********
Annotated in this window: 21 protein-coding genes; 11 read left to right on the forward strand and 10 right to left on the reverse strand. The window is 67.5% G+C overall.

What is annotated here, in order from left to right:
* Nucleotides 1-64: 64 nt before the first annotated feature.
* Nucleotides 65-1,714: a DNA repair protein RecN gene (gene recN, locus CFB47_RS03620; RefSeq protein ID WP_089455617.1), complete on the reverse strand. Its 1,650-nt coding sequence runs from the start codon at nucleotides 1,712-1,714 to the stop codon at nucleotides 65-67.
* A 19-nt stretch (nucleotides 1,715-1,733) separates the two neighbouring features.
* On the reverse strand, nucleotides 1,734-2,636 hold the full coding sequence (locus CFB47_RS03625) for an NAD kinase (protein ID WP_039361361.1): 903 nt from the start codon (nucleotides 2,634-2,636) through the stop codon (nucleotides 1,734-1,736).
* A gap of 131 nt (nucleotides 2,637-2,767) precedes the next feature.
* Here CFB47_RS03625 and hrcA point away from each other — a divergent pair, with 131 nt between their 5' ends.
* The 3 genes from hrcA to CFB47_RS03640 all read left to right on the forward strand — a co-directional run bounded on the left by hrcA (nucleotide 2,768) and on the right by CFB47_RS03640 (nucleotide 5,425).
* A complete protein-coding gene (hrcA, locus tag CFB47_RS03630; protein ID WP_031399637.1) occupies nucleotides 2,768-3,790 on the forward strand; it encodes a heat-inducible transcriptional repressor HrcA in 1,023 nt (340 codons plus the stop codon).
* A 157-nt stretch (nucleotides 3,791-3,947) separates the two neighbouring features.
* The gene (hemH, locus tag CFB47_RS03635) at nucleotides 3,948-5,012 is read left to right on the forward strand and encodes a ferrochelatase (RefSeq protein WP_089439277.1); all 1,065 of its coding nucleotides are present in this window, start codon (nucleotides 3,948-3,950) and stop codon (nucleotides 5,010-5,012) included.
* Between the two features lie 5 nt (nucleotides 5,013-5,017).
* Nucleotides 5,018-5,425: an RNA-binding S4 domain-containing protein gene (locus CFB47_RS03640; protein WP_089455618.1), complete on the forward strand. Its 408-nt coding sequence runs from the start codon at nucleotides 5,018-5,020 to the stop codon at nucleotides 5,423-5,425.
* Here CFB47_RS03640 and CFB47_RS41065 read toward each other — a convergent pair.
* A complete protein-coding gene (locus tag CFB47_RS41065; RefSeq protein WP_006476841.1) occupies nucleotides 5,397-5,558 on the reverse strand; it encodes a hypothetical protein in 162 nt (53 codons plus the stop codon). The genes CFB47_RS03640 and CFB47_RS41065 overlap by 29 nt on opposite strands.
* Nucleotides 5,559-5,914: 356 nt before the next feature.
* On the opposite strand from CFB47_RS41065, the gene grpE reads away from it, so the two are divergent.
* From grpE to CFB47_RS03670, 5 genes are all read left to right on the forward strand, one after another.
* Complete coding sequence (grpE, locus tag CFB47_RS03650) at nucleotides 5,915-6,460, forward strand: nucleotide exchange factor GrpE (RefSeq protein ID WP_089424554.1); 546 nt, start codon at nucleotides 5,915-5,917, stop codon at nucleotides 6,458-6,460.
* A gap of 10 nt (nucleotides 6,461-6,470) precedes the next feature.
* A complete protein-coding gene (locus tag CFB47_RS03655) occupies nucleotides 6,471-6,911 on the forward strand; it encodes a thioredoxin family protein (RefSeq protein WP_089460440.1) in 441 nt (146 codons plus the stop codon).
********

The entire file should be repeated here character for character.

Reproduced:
Annotated in this window: 21 protein-coding genes; 11 read left to right on the forward strand and 10 right to left on the reverse strand. The window is 67.5% G+C overall.

What is annotated here, in order from left to right:
* Nucleotides 1-64: 64 nt before the first annotated feature.
* Nucleotides 65-1,714: a DNA repair protein RecN gene (gene recN, locus CFB47_RS03620; RefSeq protein ID WP_089455617.1), complete on the reverse strand. Its 1,650-nt coding sequence runs from the start codon at nucleotides 1,712-1,714 to the stop codon at nucleotides 65-67.
* A 19-nt stretch (nucleotides 1,715-1,733) separates the two neighbouring features.
* On the reverse strand, nucleotides 1,734-2,636 hold the full coding sequence (locus CFB47_RS03625) for an NAD kinase (protein ID WP_039361361.1): 903 nt from the start codon (nucleotides 2,634-2,636) through the stop codon (nucleotides 1,734-1,736).
* A gap of 131 nt (nucleotides 2,637-2,767) precedes the next feature.
* Here CFB47_RS03625 and hrcA point away from each other — a divergent pair, with 131 nt between their 5' ends.
* The 3 genes from hrcA to CFB47_RS03640 all read left to right on the forward strand — a co-directional run bounded on the left by hrcA (nucleotide 2,768) and on the right by CFB47_RS03640 (nucleotide 5,425).
* A complete protein-coding gene (hrcA, locus tag CFB47_RS03630; protein ID WP_031399637.1) occupies nucleotides 2,768-3,790 on the forward strand; it encodes a heat-inducible transcriptional repressor HrcA in 1,023 nt (340 codons plus the stop codon).
* A 157-nt stretch (nucleotides 3,791-3,947) separates the two neighbouring features.
* The gene (hemH, locus tag CFB47_RS03635) at nucleotides 3,948-5,012 is read left to right on the forward strand and encodes a ferrochelatase (RefSeq protein WP_089439277.1); all 1,065 of its coding nucleotides are present in this window, start codon (nucleotides 3,948-3,950) and stop codon (nucleotides 5,010-5,012) included.
* Between the two features lie 5 nt (nucleotides 5,013-5,017).
* Nucleotides 5,018-5,425: an RNA-binding S4 domain-containing protein gene (locus CFB47_RS03640; protein WP_089455618.1), complete on the forward strand. Its 408-nt coding sequence runs from the start codon at nucleotides 5,018-5,020 to the stop codon at nucleotides 5,423-5,425.
* Here CFB47_RS03640 and CFB47_RS41065 read toward each other — a convergent pair.
* A complete protein-coding gene (locus tag CFB47_RS41065; RefSeq protein WP_006476841.1) occupies nucleotides 5,397-5,558 on the reverse strand; it encodes a hypothetical protein in 162 nt (53 codons plus the stop codon). The genes CFB47_RS03640 and CFB47_RS41065 overlap by 29 nt on opposite strands.
* Nucleotides 5,559-5,914: 356 nt before the next feature.
* On the opposite strand from CFB47_RS41065, the gene grpE reads away from it, so the two are divergent.
* From grpE to CFB47_RS03670, 5 genes are all read left to right on the forward strand, one after another.
* Complete coding sequence (grpE, locus tag CFB47_RS03650) at nucleotides 5,915-6,460, forward strand: nucleotide exchange factor GrpE (RefSeq protein ID WP_089424554.1); 546 nt, start codon at nucleotides 5,915-5,917, stop codon at nucleotides 6,458-6,460.
* A gap of 10 nt (nucleotides 6,461-6,470) precedes the next feature.
* A complete protein-coding gene (locus tag CFB47_RS03655) occupies nucleotides 6,471-6,911 on the forward strand; it encodes a thioredoxin family protein (RefSeq protein WP_089460440.1) in 441 nt (146 codons plus the stop codon).